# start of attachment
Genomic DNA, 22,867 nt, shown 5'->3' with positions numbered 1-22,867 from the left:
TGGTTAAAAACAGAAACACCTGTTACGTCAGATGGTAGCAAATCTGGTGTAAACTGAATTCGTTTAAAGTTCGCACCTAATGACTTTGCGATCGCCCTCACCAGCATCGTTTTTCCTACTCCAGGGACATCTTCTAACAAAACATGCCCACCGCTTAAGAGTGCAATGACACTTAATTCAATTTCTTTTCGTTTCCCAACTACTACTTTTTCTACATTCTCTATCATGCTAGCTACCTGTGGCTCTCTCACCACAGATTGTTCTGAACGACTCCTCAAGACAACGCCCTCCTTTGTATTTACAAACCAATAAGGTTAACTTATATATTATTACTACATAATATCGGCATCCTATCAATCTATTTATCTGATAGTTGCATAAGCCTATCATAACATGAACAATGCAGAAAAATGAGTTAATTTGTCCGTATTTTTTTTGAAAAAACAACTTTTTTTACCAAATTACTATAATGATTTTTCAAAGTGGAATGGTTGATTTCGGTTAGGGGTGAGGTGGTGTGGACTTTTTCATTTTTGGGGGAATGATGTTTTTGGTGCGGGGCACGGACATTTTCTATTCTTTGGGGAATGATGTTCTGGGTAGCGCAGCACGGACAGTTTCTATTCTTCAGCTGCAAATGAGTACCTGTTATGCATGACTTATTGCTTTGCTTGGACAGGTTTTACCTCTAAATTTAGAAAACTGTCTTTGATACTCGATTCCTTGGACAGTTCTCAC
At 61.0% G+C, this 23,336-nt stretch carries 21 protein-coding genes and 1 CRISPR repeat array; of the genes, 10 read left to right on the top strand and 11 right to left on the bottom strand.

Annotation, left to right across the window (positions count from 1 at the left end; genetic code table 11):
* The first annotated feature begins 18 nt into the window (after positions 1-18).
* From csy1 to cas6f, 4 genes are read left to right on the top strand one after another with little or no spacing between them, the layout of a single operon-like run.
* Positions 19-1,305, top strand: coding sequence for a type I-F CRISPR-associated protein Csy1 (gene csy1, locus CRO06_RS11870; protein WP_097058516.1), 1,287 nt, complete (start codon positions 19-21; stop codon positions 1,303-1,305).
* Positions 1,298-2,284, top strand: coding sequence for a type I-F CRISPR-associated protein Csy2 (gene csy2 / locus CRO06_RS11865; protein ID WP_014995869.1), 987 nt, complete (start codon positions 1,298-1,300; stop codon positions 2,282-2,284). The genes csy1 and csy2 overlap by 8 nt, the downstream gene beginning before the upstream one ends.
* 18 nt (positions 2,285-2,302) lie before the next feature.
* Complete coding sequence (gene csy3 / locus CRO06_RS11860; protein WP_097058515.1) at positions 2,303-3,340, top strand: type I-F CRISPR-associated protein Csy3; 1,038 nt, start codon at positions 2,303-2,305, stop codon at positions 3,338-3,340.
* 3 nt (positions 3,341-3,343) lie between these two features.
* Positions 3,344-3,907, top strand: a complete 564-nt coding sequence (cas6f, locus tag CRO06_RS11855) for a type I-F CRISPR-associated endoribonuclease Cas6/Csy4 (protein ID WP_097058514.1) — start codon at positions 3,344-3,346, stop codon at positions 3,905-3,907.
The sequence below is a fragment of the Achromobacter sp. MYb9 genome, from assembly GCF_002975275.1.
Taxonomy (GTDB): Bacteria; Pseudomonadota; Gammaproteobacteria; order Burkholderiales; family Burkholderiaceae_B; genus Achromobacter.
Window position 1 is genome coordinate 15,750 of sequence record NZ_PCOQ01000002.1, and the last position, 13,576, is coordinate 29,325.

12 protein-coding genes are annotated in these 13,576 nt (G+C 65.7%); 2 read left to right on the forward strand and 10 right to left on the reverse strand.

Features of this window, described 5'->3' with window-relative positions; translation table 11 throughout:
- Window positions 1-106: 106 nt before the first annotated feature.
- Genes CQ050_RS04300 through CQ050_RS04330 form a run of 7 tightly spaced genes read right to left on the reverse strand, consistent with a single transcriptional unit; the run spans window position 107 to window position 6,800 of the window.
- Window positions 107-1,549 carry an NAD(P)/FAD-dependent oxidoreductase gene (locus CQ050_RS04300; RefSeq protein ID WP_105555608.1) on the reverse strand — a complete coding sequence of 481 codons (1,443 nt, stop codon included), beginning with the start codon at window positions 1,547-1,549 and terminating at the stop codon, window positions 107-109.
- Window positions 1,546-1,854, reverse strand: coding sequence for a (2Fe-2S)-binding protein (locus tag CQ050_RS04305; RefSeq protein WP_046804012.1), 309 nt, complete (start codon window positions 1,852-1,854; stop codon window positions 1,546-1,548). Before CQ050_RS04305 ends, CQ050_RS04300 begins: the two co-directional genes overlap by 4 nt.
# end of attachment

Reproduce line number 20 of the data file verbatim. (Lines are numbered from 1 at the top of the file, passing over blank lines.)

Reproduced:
- Window positions 107-1,549 carry an NAD(P)/FAD-dependent oxidoreductase gene (locus CQ050_RS04300; RefSeq protein ID WP_105555608.1) on the reverse strand — a complete coding sequence of 481 codons (1,443 nt, stop codon included), beginning with the start codon at window positions 1,547-1,549 and terminating at the stop codon, window positions 107-109.